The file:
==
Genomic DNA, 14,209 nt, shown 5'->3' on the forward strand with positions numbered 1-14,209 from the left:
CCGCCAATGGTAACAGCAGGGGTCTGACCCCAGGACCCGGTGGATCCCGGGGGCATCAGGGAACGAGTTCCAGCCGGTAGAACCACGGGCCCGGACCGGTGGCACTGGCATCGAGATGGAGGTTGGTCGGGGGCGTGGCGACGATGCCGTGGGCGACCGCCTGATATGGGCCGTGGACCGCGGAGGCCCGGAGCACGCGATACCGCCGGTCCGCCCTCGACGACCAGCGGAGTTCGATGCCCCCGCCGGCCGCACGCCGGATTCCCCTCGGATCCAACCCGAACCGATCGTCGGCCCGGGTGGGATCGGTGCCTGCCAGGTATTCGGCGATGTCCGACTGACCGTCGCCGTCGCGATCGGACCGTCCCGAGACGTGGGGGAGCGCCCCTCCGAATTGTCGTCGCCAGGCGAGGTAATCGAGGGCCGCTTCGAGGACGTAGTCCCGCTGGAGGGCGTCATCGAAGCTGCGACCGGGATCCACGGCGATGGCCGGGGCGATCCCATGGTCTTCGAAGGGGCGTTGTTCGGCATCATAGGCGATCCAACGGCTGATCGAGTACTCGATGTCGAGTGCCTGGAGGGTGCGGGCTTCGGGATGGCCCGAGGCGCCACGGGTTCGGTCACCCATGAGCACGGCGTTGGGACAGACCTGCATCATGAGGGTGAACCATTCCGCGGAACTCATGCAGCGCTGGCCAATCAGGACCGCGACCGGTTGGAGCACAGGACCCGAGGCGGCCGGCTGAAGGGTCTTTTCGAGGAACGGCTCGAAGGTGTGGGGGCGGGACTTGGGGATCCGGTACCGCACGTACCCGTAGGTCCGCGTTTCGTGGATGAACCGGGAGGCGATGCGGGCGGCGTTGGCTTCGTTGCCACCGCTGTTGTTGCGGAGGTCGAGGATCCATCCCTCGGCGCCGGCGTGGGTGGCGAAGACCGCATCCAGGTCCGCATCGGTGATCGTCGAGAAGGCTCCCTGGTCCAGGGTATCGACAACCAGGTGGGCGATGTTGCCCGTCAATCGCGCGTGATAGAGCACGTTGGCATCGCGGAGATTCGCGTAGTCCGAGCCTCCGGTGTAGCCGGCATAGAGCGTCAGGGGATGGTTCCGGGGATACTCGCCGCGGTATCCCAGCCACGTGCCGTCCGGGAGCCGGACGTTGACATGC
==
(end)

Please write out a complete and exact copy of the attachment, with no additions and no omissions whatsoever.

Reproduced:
Genomic DNA, 14,209 nt, shown 5'->3' on the forward strand with positions numbered 1-14,209 from the left:
CCGCCAATGGTAACAGCAGGGGTCTGACCCCAGGACCCGGTGGATCCCGGGGGCATCAGGGAACGAGTTCCAGCCGGTAGAACCACGGGCCCGGACCGGTGGCACTGGCATCGAGATGGAGGTTGGTCGGGGGCGTGGCGACGATGCCGTGGGCGACCGCCTGATATGGGCCGTGGACCGCGGAGGCCCGGAGCACGCGATACCGCCGGTCCGCCCTCGACGACCAGCGGAGTTCGATGCCCCCGCCGGCCGCACGCCGGATTCCCCTCGGATCCAACCCGAACCGATCGTCGGCCCGGGTGGGATCGGTGCCTGCCAGGTATTCGGCGATGTCCGACTGACCGTCGCCGTCGCGATCGGACCGTCCCGAGACGTGGGGGAGCGCCCCTCCGAATTGTCGTCGCCAGGCGAGGTAATCGAGGGCCGCTTCGAGGACGTAGTCCCGCTGGAGGGCGTCATCGAAGCTGCGACCGGGATCCACGGCGATGGCCGGGGCGATCCCATGGTCTTCGAAGGGGCGTTGTTCGGCATCATAGGCGATCCAACGGCTGATCGAGTACTCGATGTCGAGTGCCTGGAGGGTGCGGGCTTCGGGATGGCCCGAGGCGCCACGGGTTCGGTCACCCATGAGCACGGCGTTGGGACAGACCTGCATCATGAGGGTGAACCATTCCGCGGAACTCATGCAGCGCTGGCCAATCAGGACCGCGACCGGTTGGAGCACAGGACCCGAGGCGGCCGGCTGAAGGGTCTTTTCGAGGAACGGCTCGAAGGTGTGGGGGCGGGACTTGGGGATCCGGTACCGCACGTACCCGTAGGTCCGCGTTTCGTGGATGAACCGGGAGGCGATGCGGGCGGCGTTGGCTTCGTTGCCACCGCTGTTGTTGCGGAGGTCGAGGATCCATCCCTCGGCGCCGGCGTGGGTGGCGAAGACCGCATCCAGGTCCGCATCGGTGATCGTCGAGAAGGCTCCCTGGTCCAGGGTATCGACAACCAGGTGGGCGATGTTGCCCGTCAATCGCGCGTGATAGAGCACGTTGGCATCGCGGAGATTCGCGTAGTCCGAGCCTCCGGTGTAGCCGGCATAGAGCGTCAGGGGATGGTTCCGGGGATACTCGCCGCGGTATCCCAGCCACGTGCCGTCCGGGAGCCGGACGTTGACATGC